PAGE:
Phillip Mojonnier originally played the drums. They were his instrument of choice. His sister played piano, and his brother played the bass guitar: a family full of musicians.
—Standard C-shaped neck
—Gibson 24 3/4-inch scale
—Two humbucker pickups with alnico five magnets, built to the specifications of the old Gibson P.A.F.s. (a type of guitar pickup)
—Full-sized Grover Rotomatics
—Schaller roller-bridge, fully adjustable and lockable
—Medium fretwire (popular on Gibsons and Fenders)
After realizing he could play the guitar by ear, Phillip picked that instrument up as well. When other high school boys were trying to learn guitar to impress girls, he was busy learning everything he could about how the instrument was built by taking them apart—dissecting them like frogs.
If you know the Mojonnier family, you know about the Mojonnier Bros. composite sample bottles. Patented in 1921, they were used by creameries for collecting milk and cream samples, measuring the amount of fat and bacteria in products from dairy farms. You might also know about the Mojonnier Swiss Wafer machine, which was patented in 1951. It was used to make thin, lace cookies. So, it’s no surprise that Phillip and his brother-in-law, Paul Gardner, are continuing the family tradition of tinkering, inventing and reimagining. This time, it’s with guitars. And they’re turning it into a business, like the Mojonniers of the past.
I met with Gardner for a beer to talk about their fledgling company, Mojonnier Guitars, at the place where Paul and Phillip first began planning their company: The Honest Pint.
“The first guitar Phillip made was a bass for his brother,” he told me. “This was a couple of years ago. I saw it and was just amazed by the design, by the F-hole cutouts, how bold they were. I thought it was so fresh and it would resonate with people. I told him, ‘You’ve got to make another one, a six-string guitar this time.'”
And the Mojonnier Signature Guitar was born.
It took Phillip a year to craft it from a single block of mahogany. If you’re a guitar aficionado, it’s a cross between a Les Paul and a Gibson ES-335 (and if you’re not, it’s the kind that Chuck Berry is known to play—or, it’s similar to the one that Michael J. Fox plays in “Back to the Future”).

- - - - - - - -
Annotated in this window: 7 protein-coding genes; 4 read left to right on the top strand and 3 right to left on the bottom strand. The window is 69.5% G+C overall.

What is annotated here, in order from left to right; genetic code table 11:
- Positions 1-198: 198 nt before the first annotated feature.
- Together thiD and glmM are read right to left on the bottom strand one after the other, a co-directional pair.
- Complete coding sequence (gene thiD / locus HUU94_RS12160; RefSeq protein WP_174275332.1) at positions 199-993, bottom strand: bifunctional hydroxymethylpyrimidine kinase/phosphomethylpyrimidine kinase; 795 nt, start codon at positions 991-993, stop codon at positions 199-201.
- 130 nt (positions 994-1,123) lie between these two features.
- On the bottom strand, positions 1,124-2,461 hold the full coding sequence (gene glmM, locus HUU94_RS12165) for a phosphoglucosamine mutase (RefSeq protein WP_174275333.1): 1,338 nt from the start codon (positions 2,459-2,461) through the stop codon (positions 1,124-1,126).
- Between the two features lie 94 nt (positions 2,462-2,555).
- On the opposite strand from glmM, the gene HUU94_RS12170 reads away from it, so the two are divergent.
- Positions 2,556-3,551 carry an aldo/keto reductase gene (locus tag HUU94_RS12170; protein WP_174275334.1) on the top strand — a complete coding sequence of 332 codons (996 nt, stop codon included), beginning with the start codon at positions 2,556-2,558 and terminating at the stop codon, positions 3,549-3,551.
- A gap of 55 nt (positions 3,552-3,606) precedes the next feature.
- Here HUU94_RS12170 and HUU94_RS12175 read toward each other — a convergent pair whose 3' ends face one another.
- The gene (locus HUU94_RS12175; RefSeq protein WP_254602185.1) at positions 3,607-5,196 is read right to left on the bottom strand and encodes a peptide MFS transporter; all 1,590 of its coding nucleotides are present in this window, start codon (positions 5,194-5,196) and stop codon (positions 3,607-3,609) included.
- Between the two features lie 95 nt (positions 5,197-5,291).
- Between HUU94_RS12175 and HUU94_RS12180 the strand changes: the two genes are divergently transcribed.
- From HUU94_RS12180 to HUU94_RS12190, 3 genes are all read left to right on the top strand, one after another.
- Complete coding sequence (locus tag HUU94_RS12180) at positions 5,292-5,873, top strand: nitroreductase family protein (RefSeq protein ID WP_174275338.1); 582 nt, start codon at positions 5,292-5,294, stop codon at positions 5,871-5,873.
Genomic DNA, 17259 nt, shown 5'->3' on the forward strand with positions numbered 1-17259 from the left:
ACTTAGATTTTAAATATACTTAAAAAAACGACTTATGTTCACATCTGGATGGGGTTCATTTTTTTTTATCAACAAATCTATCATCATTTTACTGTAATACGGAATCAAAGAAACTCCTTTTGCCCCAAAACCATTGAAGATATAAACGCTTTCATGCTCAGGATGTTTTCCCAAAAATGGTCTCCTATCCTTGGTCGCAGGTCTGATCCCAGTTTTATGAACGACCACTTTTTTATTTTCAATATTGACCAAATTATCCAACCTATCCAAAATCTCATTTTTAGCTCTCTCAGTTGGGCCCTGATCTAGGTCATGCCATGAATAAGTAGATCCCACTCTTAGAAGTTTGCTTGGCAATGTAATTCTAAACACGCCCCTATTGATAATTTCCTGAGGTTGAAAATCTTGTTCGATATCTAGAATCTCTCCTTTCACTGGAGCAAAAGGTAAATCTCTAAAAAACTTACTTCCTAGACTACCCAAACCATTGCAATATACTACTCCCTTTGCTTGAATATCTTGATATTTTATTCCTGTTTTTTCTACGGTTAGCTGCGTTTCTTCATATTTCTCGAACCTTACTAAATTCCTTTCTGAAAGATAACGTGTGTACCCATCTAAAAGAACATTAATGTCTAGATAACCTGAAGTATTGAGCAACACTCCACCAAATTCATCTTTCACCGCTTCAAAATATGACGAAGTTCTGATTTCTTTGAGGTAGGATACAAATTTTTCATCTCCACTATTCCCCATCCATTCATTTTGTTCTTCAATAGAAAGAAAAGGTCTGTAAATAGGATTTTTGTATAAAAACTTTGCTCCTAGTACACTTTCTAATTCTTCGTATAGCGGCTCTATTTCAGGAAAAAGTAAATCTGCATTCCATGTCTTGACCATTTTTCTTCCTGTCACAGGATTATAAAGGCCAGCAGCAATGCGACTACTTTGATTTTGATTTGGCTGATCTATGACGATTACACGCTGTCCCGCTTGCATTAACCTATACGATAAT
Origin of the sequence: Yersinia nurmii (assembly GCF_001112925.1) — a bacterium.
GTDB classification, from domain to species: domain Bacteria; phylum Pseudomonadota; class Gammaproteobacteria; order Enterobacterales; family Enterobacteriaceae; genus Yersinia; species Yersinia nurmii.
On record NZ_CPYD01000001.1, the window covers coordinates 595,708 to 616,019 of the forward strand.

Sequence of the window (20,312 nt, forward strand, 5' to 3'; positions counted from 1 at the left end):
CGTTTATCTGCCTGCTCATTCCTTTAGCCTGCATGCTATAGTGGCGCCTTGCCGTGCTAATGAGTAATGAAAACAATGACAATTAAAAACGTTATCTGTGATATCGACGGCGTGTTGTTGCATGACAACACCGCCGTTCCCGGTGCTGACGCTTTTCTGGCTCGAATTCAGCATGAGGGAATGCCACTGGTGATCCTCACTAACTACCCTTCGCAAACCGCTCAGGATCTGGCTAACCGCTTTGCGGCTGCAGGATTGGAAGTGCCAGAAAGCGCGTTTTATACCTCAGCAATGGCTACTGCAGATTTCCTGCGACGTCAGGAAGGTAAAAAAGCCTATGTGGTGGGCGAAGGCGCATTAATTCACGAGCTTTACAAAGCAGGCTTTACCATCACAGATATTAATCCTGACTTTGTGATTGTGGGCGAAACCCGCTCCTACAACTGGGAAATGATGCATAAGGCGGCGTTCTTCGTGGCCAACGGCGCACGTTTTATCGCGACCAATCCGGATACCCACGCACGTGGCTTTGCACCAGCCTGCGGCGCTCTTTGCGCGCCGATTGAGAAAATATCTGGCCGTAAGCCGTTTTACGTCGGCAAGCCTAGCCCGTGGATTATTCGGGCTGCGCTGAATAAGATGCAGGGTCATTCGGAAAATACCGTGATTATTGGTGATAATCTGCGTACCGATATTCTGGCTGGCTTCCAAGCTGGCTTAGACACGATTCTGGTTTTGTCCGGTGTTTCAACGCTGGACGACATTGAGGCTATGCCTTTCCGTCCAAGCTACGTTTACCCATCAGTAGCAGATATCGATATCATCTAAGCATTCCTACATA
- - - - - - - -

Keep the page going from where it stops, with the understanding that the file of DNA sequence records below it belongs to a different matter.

Gardner brought one of the guitars with him so that I could check it out.
It was beautiful. It was more than a guitar. It was an artistic statement. It was a tribute to the history, to the evolution of the guitar over the past 100 years. It is, if you will, a symbol of where rock 'n' roll has been and where it’s going.
The large F-holes are the most striking feature. Though these are usually meant to project more of a traditional hollow-body sound to electric guitars, these F-holes are different. Because they cut completely into the solid-body design of the instrument, they allow for a lighter-weight body, affecting the vibration of the strings. It’s not a hollow sound that’s produced but something else, a signature sound belonging only to the Mojonnier Signature Guitar. And what better way to know what that sound is but to play one.
Phillip and Paul’s business model is simple.
“We’re starting small and growing from there,” Gardner said.
Paul reached out to Joe Ledbetter of the Chattanooga Whiskey Company to find out how to get their name out there: “I figured whiskey and guitars go hand in hand.” Ledbetter has become a mentor to the small startup.
And through the magic of social media and old-fashioned word-of-mouth (and your friendly neighborhood ChattaPop columnist), Mojonnier Guitars is getting its name out there. And a few interested parties have contacted them.
Paul’s goal is to get as many Mojonnier Guitars into the hands of local and national musicians as possible and to become a major player in the electric guitar industry.
Charlie Moss writes about local history and popular culture, including music, movies and comics. You can contact him on Facebook, Twitter or by email. The opinions expressed in this column belong solely to the author, not Nooga.com or its employees.
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